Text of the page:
Scan any selection of Chardonnay reviews and the chances are that you will find multiple positive references to ‘mineral’. There will be few if any to ‘buttery’. Now scan the US shelves, where you will encounter wines labelled as ‘Buttery Chardonnay’ from brands like Barefoot, Mondavi and Eden Valley. The giant Franzia was sued by JaM Cellars for packaging its ‘Rich & Buttery’ Chardonnay too similarly to their example that is simply named ‘Butter’.
These, heart-on-their-sleeves, wines are only part of the picture. There are plenty of wines on the market that deliver the same oak-plus-malolactic experience without using the ‘B’ word on their labels. Prominent among these are Rombauer and Frank Family which Treasury Wine Estates just bought for $315m, to fill 'a key portfolio gap in luxury Chardonnay'.
Not only in America
Suggestions that this might merely be a US phenomenon are undermined by the UK Berry Bros website that includes a blog post by Sebastian Balcombe one of its fine wine buying team, titled ‘the pleasure of oaked Chardonnay’.
In it, he acknowledges that admitting to liking oaked Chardonnay can be to “risk becoming a social pariah… you may as well have requested pineapple on your pizza or admitted to using tomato ketchup as a pasta sauce…” While, he continues, “more often than not, we spurn richness in our wines and instead favour pure, linear and lean wines that highlight the terroir of the vineyard… what I crave is pure unadulterated hedonism in my glass: I want my taste buds to be overwhelmed with buttery complexity, overcome by ripe tropical fruits, enveloped by cream.”
Balcombe’s ‘hedonistic’ recommendation is for a Brewer Clifton Sta Rita Hills 2017: “generous on the palate, with lashings of sun-soaked tropical fruit, a delicate nuttiness and wafts of baked brioche [with] plenty of acidity which keeps you grounded as your taste buds are delighted.”
If both Berry Bros buyers and Treasury Wine Estates bean counters agree on the appeal of buttery Chardonnay, it’s probably something we’re going to see more of.
Whiskey and wine
And the same is true of that other pariah-style, bourbon-barrel-matured wines, and the rum- and tequila-barrel-matured wines that have followed in their wake. There is nothing new in using barrels to add flavour to wine, of course, and there is a long tradition of ageing whisky in casks that have previously been used for sherry.
The notion of returning the compliment, by using barrels that have contained whiskey to age other beverages, originally began as long ago as 1992, when the Goose Island brewery launched a Bourbon County Stout that had spent time in a couple of casks supplied by Jim Beam.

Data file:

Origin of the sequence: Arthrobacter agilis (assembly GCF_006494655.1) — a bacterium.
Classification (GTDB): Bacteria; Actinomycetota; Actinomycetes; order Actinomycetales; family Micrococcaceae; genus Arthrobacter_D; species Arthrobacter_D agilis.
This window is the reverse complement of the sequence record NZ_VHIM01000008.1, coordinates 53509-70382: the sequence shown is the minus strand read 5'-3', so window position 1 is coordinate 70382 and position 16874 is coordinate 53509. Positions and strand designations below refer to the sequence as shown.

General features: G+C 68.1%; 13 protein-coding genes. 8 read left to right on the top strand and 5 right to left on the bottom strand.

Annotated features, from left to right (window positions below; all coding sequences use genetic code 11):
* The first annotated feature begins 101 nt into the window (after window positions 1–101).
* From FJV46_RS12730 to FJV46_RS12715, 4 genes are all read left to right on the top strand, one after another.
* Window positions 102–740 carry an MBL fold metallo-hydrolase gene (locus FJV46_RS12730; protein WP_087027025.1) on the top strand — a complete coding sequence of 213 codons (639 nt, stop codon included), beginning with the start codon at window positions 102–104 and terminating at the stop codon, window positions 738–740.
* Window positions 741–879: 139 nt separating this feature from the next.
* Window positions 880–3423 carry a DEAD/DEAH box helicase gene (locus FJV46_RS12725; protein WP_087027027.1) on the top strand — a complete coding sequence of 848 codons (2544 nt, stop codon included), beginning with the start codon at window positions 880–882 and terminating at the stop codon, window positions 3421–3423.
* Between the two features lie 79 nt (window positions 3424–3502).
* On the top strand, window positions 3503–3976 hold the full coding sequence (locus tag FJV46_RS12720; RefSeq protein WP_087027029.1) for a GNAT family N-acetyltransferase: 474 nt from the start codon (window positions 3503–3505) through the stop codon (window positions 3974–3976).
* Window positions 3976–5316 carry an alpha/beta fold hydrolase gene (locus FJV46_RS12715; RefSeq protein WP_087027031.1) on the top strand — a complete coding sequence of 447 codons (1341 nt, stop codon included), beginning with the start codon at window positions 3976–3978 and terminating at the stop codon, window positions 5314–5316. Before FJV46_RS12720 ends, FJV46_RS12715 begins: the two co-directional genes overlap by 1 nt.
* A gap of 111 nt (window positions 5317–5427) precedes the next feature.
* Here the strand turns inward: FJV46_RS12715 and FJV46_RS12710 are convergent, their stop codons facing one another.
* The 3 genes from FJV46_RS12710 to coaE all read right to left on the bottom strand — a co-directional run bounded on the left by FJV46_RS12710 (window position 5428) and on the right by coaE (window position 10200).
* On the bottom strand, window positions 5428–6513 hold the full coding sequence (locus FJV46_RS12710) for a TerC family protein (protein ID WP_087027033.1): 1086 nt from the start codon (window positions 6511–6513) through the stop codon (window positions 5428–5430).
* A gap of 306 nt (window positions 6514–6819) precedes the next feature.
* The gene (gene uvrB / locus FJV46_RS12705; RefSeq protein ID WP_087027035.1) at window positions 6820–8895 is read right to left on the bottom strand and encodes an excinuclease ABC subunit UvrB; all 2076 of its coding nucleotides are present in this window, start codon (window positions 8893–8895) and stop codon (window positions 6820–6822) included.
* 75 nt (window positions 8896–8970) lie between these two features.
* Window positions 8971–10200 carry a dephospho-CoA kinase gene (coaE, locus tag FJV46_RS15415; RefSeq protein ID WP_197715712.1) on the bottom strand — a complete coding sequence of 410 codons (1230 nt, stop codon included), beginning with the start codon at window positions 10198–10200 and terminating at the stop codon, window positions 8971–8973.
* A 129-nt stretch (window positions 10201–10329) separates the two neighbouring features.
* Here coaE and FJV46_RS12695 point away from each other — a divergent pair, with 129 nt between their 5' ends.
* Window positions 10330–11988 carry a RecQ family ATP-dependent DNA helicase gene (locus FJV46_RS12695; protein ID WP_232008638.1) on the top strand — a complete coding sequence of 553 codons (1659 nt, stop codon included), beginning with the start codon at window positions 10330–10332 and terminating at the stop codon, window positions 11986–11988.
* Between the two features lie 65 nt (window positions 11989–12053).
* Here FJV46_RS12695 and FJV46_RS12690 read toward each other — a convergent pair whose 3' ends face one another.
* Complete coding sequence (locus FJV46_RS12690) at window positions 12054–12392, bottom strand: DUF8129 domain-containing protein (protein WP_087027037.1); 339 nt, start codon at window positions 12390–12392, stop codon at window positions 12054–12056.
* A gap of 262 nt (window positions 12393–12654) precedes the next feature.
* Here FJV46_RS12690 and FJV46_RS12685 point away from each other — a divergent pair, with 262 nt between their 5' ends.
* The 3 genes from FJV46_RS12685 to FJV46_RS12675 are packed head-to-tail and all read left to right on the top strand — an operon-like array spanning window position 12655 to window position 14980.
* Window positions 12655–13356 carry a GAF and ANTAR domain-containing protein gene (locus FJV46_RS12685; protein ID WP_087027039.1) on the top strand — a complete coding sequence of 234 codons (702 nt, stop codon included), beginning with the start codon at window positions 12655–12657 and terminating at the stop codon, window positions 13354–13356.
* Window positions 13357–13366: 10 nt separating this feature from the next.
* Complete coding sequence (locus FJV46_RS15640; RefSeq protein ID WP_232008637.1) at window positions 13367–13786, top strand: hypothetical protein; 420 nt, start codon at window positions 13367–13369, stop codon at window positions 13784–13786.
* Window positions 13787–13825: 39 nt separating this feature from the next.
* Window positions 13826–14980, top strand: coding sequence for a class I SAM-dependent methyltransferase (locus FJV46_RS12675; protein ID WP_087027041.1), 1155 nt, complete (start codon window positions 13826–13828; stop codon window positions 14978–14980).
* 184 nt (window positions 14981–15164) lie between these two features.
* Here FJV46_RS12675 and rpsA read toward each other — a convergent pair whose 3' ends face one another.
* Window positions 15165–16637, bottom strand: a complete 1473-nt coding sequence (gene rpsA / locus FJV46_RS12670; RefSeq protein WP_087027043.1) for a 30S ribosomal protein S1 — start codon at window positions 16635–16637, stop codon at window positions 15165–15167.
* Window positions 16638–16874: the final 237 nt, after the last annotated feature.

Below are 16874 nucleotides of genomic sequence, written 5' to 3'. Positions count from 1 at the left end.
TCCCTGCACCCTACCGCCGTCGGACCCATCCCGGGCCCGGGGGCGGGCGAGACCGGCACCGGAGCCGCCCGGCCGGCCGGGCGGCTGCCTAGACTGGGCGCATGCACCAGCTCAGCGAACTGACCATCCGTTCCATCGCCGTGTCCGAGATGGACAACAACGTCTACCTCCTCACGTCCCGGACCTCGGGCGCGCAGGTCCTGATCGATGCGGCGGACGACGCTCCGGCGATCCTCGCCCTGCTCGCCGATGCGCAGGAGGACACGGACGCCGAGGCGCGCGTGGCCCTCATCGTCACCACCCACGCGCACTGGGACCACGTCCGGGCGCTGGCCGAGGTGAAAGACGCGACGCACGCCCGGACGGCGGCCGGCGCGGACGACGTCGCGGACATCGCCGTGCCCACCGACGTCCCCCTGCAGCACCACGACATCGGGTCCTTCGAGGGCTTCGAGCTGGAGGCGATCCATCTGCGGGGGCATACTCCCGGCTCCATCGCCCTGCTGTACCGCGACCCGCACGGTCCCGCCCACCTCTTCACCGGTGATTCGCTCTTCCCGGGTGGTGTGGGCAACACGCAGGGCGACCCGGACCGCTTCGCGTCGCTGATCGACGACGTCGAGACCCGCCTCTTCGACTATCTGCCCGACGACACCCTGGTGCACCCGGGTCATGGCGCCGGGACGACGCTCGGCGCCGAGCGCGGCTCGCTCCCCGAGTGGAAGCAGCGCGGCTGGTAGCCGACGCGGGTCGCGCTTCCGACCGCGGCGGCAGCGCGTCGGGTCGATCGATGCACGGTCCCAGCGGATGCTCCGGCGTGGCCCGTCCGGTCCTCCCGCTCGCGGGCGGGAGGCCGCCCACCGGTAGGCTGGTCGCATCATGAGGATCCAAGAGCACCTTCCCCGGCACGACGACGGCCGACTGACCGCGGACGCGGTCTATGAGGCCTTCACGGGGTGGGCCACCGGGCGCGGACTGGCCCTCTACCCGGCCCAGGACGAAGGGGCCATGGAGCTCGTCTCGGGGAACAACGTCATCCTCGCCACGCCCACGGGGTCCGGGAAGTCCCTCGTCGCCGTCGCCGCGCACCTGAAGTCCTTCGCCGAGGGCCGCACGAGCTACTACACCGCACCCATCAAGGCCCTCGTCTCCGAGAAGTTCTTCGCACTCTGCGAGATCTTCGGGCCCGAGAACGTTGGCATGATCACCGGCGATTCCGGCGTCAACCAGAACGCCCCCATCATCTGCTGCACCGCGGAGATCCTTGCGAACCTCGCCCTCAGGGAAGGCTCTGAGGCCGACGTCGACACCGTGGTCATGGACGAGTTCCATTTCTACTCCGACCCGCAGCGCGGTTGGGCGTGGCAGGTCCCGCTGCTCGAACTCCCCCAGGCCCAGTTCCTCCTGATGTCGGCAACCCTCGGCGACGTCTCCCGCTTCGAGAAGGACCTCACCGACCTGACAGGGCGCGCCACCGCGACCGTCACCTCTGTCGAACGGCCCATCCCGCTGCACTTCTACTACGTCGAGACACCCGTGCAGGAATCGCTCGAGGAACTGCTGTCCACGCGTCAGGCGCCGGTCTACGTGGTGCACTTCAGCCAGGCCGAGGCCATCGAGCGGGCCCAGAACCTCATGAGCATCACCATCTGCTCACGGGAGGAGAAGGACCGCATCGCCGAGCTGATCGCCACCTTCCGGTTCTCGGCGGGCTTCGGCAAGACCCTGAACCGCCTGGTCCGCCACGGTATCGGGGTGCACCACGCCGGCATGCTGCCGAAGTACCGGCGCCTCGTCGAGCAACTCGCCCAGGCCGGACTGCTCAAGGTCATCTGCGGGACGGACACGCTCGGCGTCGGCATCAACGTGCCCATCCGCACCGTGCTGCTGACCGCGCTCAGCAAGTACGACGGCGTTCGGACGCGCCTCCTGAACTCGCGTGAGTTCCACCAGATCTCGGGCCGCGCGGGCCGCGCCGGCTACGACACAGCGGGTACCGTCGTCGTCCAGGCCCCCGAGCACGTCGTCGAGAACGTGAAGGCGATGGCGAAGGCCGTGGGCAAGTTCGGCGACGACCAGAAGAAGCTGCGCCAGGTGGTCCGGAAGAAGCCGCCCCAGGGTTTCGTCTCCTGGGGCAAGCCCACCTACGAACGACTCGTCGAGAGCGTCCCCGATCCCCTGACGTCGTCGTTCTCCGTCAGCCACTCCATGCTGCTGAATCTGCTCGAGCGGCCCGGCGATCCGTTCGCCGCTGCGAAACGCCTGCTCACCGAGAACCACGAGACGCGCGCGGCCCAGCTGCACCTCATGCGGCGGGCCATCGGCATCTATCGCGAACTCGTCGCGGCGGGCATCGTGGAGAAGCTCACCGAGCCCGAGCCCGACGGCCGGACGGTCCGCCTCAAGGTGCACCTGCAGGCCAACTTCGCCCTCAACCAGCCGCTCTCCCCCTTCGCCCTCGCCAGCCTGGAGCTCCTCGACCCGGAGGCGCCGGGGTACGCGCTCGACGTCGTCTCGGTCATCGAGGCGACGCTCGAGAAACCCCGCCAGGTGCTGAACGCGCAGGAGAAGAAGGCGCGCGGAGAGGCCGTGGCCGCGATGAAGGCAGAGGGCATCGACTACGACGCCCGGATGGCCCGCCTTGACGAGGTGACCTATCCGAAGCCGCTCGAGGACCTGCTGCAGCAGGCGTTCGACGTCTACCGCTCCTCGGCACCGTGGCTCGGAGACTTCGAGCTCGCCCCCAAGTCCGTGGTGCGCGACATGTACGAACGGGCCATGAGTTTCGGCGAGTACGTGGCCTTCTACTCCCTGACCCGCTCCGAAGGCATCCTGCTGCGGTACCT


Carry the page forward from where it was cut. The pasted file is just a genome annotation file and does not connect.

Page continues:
It was not until 2014 when Fetzer introduced the world to its 1,000 Stories wines that anyone commercially did the same for wine, though Bob Blue, Fetzer’s winemaker recalled using used bourbon casks in the early 1980s when there was a shortage of alternatives.
The simple rationale behind ageing beer and wine in these casks is that bourbon is hugely popular in the US and that people who like drinking the sweet spirit are likely to get similar enjoyment from other beverages that have some the same characteristics. In other words, while wine lovers struggle to see the appeal of a 15.9% Cabernet or Zinfandel that tastes of American whiskey, it is precisely this characteristic that 13% of the US population – according to estimates of the number of bourbon drinkers – are likely to find attractive.
Apparently US bourbon fans are quite well-heeled – 60% earn over $60,000 – and roughly a third are women. This proportion is apparently growing fast, and helps to explain the success of bourbon-barrel-aged wines from a long list of familiar wine brands, including Mondavi, Beringer, Apothic, Josh Cellars and Sebastiani as well as dedicated ones such as Stave & Steel, Cooper & Thief and Cask and Barrel. There are at least two dozen wineries now playing in this field and an estimated 7-10m cases being produced and sold every year.
Will this phenomenon prove to be exportable to other markets? No one knows, but Las Moras in Argentina and Jacobs Creek in Australia both now have their own examples and Hawesko, one of Germany’s biggest retailers now sells the Mondavi bourbon barrel Cabernet Sauvignon, while the leading UK retail group Majestic offers 1,000 Stories. So it would be unwise to ignore the trend.